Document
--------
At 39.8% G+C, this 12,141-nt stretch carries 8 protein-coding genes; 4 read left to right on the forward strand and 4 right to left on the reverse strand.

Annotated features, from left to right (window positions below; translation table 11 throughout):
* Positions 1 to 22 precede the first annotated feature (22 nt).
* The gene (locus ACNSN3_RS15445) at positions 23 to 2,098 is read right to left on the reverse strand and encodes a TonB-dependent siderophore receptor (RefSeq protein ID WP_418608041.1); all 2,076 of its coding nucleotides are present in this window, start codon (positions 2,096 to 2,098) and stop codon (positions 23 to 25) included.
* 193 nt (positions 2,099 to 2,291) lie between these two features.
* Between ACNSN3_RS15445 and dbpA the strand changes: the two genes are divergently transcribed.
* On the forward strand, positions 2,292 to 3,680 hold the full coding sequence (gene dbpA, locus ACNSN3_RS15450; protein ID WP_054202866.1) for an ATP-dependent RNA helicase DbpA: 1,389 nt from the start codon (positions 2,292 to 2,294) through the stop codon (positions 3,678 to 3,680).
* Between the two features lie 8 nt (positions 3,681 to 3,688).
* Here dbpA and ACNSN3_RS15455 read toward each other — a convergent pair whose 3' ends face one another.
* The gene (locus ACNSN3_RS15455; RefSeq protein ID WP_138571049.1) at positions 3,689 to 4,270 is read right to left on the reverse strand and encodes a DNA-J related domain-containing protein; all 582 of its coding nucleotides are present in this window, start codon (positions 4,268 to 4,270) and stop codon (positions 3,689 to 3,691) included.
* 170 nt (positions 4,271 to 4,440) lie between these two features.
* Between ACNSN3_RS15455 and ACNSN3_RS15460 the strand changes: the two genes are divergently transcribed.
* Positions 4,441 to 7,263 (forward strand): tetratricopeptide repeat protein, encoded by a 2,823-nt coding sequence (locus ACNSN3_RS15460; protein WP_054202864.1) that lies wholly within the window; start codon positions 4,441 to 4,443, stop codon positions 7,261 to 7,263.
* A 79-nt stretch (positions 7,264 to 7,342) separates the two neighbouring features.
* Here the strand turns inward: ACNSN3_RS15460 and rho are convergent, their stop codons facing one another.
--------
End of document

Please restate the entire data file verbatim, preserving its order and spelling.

At 39.8% G+C, this 12,141-nt stretch carries 8 protein-coding genes; 4 read left to right on the forward strand and 4 right to left on the reverse strand.

Annotated features, from left to right (window positions below; translation table 11 throughout):
* Positions 1 to 22 precede the first annotated feature (22 nt).
* The gene (locus ACNSN3_RS15445) at positions 23 to 2,098 is read right to left on the reverse strand and encodes a TonB-dependent siderophore receptor (RefSeq protein ID WP_418608041.1); all 2,076 of its coding nucleotides are present in this window, start codon (positions 2,096 to 2,098) and stop codon (positions 23 to 25) included.
* 193 nt (positions 2,099 to 2,291) lie between these two features.
* Between ACNSN3_RS15445 and dbpA the strand changes: the two genes are divergently transcribed.
* On the forward strand, positions 2,292 to 3,680 hold the full coding sequence (gene dbpA, locus ACNSN3_RS15450; protein ID WP_054202866.1) for an ATP-dependent RNA helicase DbpA: 1,389 nt from the start codon (positions 2,292 to 2,294) through the stop codon (positions 3,678 to 3,680).
* Between the two features lie 8 nt (positions 3,681 to 3,688).
* Here dbpA and ACNSN3_RS15455 read toward each other — a convergent pair whose 3' ends face one another.
* The gene (locus ACNSN3_RS15455; RefSeq protein ID WP_138571049.1) at positions 3,689 to 4,270 is read right to left on the reverse strand and encodes a DNA-J related domain-containing protein; all 582 of its coding nucleotides are present in this window, start codon (positions 4,268 to 4,270) and stop codon (positions 3,689 to 3,691) included.
* 170 nt (positions 4,271 to 4,440) lie between these two features.
* Between ACNSN3_RS15455 and ACNSN3_RS15460 the strand changes: the two genes are divergently transcribed.
* Positions 4,441 to 7,263 (forward strand): tetratricopeptide repeat protein, encoded by a 2,823-nt coding sequence (locus ACNSN3_RS15460; protein WP_054202864.1) that lies wholly within the window; start codon positions 4,441 to 4,443, stop codon positions 7,261 to 7,263.
* A 79-nt stretch (positions 7,264 to 7,342) separates the two neighbouring features.
* Here the strand turns inward: ACNSN3_RS15460 and rho are convergent, their stop codons facing one another.